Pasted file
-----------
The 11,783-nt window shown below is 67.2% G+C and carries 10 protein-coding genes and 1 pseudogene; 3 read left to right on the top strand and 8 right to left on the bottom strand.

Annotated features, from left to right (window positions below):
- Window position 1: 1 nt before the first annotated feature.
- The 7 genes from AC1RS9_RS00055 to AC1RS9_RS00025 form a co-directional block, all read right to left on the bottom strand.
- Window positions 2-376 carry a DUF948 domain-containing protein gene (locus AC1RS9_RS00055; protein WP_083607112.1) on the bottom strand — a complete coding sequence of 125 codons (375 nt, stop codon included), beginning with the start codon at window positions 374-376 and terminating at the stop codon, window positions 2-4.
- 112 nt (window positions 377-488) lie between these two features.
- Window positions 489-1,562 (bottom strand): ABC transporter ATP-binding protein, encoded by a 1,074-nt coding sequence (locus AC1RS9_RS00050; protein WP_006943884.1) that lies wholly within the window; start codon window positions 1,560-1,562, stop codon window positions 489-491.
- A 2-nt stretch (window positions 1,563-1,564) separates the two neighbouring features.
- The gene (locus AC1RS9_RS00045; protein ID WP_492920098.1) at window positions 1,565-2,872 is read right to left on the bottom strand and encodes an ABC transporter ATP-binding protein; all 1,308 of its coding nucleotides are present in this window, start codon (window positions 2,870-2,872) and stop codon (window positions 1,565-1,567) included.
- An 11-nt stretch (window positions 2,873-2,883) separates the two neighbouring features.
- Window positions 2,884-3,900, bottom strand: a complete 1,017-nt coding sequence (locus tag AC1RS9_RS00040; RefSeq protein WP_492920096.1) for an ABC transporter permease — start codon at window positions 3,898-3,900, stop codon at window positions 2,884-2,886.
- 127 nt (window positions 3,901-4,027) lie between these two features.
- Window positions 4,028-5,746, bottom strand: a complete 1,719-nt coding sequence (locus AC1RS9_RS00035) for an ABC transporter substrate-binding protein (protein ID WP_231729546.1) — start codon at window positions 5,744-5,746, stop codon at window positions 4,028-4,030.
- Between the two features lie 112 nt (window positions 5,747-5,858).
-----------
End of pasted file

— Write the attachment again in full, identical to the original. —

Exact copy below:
The 11,783-nt window shown below is 67.2% G+C and carries 10 protein-coding genes and 1 pseudogene; 3 read left to right on the top strand and 8 right to left on the bottom strand.

Annotated features, from left to right (window positions below):
- Window position 1: 1 nt before the first annotated feature.
- The 7 genes from AC1RS9_RS00055 to AC1RS9_RS00025 form a co-directional block, all read right to left on the bottom strand.
- Window positions 2-376 carry a DUF948 domain-containing protein gene (locus AC1RS9_RS00055; protein WP_083607112.1) on the bottom strand — a complete coding sequence of 125 codons (375 nt, stop codon included), beginning with the start codon at window positions 374-376 and terminating at the stop codon, window positions 2-4.
- 112 nt (window positions 377-488) lie between these two features.
- Window positions 489-1,562 (bottom strand): ABC transporter ATP-binding protein, encoded by a 1,074-nt coding sequence (locus AC1RS9_RS00050; protein WP_006943884.1) that lies wholly within the window; start codon window positions 1,560-1,562, stop codon window positions 489-491.
- A 2-nt stretch (window positions 1,563-1,564) separates the two neighbouring features.
- The gene (locus AC1RS9_RS00045; protein ID WP_492920098.1) at window positions 1,565-2,872 is read right to left on the bottom strand and encodes an ABC transporter ATP-binding protein; all 1,308 of its coding nucleotides are present in this window, start codon (window positions 2,870-2,872) and stop codon (window positions 1,565-1,567) included.
- An 11-nt stretch (window positions 2,873-2,883) separates the two neighbouring features.
- Window positions 2,884-3,900, bottom strand: a complete 1,017-nt coding sequence (locus tag AC1RS9_RS00040; RefSeq protein WP_492920096.1) for an ABC transporter permease — start codon at window positions 3,898-3,900, stop codon at window positions 2,884-2,886.
- 127 nt (window positions 3,901-4,027) lie between these two features.
- Window positions 4,028-5,746, bottom strand: a complete 1,719-nt coding sequence (locus AC1RS9_RS00035) for an ABC transporter substrate-binding protein (protein ID WP_231729546.1) — start codon at window positions 5,744-5,746, stop codon at window positions 4,028-4,030.
- Between the two features lie 112 nt (window positions 5,747-5,858).